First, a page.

If you've recently found yourself in the position of having to care for an elderly loved one, one of your first steps should be to draft a caregiving plan.
Why? Because, as the famous Boy Scout motto goes, it’s always best to “be prepared.”
As your loved one ages in place, you may find that his or her circumstances change rapidly — especially if he or she is living with mid- to late-stage dementia or Alzheimer’s disease. That means you need to be ready to act in your relative’s best interest, should he or she ever become unable to make decisions independently.
Having a plan in place ensures the whole family will be on the same page and focused on what’s best for your parent or grandparent. It can give you all more peace of mind to know that some decisions have been made beforehand.
You should work with your loved ones in advance to come up a caregiving plan that will help you move decisively and effectively, with a minimum of hand-wringing, as your elder’s circumstances change.
But what does a caregiving plan look like? Is there an easy template your family could follow as it develops one for your elder?
There sure is. Today, we’re going to give you one. Read on, and be sure to share this with friends who are also family caregivers:
1. Identify the care team members.
Simply put, it’s too difficult for one person to shoulder the entire burden of care. You’re going to help from family members, friends, faith-based and/or community-based resources.
Will you be serving as the primary caregiver for your aging parent or grandparent? Then you should take the lead on delegating responsibilities, coordinating necessary documentation and “quality control.”
Who else is onboard? Who will serve as your loved one’s medical power of attorney (PoA)? Financial PoA? What roles will your siblings, spouse, partner, or children take on?
In your written plan, list each member of the care team, his or her contact information, his or her responsibilities and the days and times those responsibilities are to be carried out.
2. List the training and resources you’ll need.
Will any members of your loved one’s care team require training to carry out their designated responsibilities? Such training could include providing proper hygiene support, performing basic medical services like managing medications, giving injections or monitoring blood sugar.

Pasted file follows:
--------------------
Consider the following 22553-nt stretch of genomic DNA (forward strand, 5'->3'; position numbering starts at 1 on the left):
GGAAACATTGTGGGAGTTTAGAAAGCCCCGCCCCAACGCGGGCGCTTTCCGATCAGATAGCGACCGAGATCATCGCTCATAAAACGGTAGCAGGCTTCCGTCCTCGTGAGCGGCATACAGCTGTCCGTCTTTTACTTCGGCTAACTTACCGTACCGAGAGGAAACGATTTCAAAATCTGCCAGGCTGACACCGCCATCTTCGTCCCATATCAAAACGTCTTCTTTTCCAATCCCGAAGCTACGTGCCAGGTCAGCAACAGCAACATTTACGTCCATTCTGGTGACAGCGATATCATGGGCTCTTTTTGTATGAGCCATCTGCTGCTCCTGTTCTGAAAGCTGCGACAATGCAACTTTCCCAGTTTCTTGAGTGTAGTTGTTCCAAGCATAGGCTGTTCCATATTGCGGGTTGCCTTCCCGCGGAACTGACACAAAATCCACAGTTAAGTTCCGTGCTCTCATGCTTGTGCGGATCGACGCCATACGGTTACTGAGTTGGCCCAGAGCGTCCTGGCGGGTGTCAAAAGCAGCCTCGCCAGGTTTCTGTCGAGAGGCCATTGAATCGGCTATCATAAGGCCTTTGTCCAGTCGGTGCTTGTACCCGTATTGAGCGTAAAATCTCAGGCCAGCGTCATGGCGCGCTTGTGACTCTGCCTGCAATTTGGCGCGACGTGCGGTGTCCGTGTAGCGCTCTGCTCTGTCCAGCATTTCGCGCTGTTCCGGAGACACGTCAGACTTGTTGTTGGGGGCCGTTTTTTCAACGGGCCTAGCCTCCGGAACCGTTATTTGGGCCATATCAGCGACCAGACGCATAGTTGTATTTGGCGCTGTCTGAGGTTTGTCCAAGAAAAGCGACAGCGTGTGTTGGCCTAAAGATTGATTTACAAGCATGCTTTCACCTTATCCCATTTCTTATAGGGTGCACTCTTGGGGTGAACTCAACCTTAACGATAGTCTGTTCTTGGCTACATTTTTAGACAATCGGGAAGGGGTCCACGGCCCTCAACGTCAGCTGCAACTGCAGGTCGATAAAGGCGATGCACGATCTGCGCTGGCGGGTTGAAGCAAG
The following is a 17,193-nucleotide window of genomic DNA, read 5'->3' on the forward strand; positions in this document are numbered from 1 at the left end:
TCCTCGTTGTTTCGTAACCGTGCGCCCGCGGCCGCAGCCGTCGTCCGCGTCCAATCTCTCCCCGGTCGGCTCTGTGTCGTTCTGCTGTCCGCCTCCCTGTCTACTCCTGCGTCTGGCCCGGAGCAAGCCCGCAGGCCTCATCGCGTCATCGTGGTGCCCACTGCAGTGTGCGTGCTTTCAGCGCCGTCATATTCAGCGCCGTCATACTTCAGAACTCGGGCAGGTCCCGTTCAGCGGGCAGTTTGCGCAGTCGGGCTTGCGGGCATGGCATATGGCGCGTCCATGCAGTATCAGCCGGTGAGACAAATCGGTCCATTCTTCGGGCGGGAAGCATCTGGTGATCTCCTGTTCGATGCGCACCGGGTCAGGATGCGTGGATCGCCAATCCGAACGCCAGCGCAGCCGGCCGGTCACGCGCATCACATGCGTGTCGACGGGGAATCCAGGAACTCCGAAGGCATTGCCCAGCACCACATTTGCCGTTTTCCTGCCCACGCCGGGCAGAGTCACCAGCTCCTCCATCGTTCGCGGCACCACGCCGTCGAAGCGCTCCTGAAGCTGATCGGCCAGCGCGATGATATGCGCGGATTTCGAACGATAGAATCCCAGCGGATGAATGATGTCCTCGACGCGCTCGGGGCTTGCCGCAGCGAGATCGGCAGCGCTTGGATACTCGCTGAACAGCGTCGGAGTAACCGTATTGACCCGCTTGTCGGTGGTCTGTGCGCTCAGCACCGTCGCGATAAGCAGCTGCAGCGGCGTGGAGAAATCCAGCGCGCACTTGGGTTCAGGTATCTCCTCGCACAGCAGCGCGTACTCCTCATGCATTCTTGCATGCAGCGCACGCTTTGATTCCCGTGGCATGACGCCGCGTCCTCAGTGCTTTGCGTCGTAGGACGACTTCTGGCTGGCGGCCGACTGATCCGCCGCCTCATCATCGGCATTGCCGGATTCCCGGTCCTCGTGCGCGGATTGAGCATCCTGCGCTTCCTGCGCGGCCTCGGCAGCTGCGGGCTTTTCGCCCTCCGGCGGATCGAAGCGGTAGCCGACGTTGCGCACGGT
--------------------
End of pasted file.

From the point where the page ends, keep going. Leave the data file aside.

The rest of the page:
Will your parent or grandparent need any medical equipment or lifestyle aids to safely age in place? Will you need to remodel his or her room, or modify the house to make it more dementia-friendly?
If so, you’ll need to determine who is providing which level of care, ensure that each volunteer is appropriately versed, and obtain the equipment and resources you’ll need. Every item should be discussed in your care plan — what it’s for, who can use it, how it is used, etc.
3. List “desires” and “musts.”
Should the time come when your loved one is no longer able to direct his or her own care decisions, and residential nursing or memory care placement becomes necessary, it’s best to have expectations mapped out.
To that end, your care plan should include a list of attributes that any memory care center or senior home must have, for it to be acceptable for your loved one. Maybe he or she really wants to live close to the grandkids, or prefers one Cincinnati retirement home over all others?
Expectations like those should be written down and agreed upon by all parties — your parent or grandparent included — at the start of the caregiving relationship.
4. Write down benchmarks for placement.
Your elderly loved one might start off aging in place with assistance, or living in your home and receiving full-time family care. But when will placement be considered?
It’s a good idea to sketch out a series of benchmarks that you, your loved one, and the all members of the care team can agree to use as benchmarks for a change in the living arrangement. If these are agreed upon at the start, there’s less chance for arguments, blaming, or “placement shaming” later.
5. Include a shared calendar or checklist to help you coordinate care.
As the weeks and months go by, scheduling conflicts will certainly crop up among members of the care team. But, in this brave, new digital world, they’re easier to deal with if everyone has access to a shared mobile calendar and a common forum for communication.
List out daily and weekly responsibilities in a Google doc or caregiver application. Whichever digital application you choose, make sure everyone has downloaded it and understands how to use it.
Then, create a closed Facebook group or Facebook Messenger discussion group, where all the members of your loved one’s care team to communicate openly and instantaneously.
Caregiving is easier to manage when it’s well organized.
Use the tips above to create a caregiving plan that you, your elder, and all the members of the family care team can agree on, understand and stick to.
With a plan in place, your loved one can safely age at home, and the whole family can be ready to act when circumstances change, or when residential placement becomes necessary.